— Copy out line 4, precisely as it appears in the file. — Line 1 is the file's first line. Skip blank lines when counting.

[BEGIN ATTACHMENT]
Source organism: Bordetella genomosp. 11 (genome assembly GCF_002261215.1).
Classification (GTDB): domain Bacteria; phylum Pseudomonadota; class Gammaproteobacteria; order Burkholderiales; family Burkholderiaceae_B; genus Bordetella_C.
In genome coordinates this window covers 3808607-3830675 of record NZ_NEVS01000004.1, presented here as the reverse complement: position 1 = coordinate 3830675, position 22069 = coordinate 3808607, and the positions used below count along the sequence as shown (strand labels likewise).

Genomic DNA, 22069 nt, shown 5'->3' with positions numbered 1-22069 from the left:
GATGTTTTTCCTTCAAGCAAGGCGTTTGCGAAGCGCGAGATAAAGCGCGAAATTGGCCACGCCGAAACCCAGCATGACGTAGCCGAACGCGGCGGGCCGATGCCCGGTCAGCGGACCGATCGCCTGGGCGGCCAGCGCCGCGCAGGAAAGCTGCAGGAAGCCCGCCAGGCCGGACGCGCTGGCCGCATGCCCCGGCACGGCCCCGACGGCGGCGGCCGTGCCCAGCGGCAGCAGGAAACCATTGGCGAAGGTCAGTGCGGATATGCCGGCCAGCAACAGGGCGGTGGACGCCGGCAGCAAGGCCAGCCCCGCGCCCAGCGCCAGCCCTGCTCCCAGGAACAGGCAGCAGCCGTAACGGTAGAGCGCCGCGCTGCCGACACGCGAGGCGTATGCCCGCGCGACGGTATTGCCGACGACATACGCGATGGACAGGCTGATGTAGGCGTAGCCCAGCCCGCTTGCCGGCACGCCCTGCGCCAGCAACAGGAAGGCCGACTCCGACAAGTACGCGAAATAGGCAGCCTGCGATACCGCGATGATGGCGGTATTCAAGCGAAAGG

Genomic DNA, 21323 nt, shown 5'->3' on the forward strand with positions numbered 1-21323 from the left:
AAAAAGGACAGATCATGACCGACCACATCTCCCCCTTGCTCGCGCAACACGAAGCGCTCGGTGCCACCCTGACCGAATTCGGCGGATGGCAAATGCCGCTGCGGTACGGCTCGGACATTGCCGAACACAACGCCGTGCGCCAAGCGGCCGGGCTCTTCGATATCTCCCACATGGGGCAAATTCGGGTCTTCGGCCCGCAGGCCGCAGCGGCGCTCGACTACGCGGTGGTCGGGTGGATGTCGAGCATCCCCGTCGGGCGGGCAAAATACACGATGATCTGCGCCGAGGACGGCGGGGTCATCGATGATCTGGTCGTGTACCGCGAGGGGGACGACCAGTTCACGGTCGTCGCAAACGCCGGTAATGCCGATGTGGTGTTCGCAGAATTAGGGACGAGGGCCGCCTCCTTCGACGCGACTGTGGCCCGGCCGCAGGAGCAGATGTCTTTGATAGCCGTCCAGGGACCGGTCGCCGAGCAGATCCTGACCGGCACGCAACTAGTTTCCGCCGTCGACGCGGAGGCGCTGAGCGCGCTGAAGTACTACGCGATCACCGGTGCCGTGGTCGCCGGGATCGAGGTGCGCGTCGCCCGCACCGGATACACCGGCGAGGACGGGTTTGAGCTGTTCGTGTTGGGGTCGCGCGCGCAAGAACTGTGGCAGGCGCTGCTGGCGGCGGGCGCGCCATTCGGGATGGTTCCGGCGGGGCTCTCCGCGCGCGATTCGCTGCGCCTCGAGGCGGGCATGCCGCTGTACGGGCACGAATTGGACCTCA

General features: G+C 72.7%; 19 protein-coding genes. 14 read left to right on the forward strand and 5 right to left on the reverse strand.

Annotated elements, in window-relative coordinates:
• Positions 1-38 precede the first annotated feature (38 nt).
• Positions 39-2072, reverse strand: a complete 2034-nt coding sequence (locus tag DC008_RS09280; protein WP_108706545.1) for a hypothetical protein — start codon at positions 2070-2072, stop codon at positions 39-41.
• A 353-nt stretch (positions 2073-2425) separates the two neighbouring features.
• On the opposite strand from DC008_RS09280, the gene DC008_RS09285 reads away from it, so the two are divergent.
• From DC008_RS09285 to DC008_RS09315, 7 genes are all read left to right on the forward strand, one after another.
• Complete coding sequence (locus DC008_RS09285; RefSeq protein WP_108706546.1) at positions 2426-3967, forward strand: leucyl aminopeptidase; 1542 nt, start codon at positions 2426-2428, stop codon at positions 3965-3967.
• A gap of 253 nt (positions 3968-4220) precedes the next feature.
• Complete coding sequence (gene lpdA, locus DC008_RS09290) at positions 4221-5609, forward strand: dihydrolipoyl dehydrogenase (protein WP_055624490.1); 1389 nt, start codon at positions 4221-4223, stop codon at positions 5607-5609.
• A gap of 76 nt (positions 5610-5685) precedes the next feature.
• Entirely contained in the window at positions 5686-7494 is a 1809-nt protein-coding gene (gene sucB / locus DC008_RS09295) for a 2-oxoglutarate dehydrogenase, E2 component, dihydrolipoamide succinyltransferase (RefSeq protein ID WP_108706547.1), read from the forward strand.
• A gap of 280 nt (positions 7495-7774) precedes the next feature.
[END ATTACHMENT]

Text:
Genomic DNA, 22069 nt, shown 5'->3' with positions numbered 1-22069 from the left: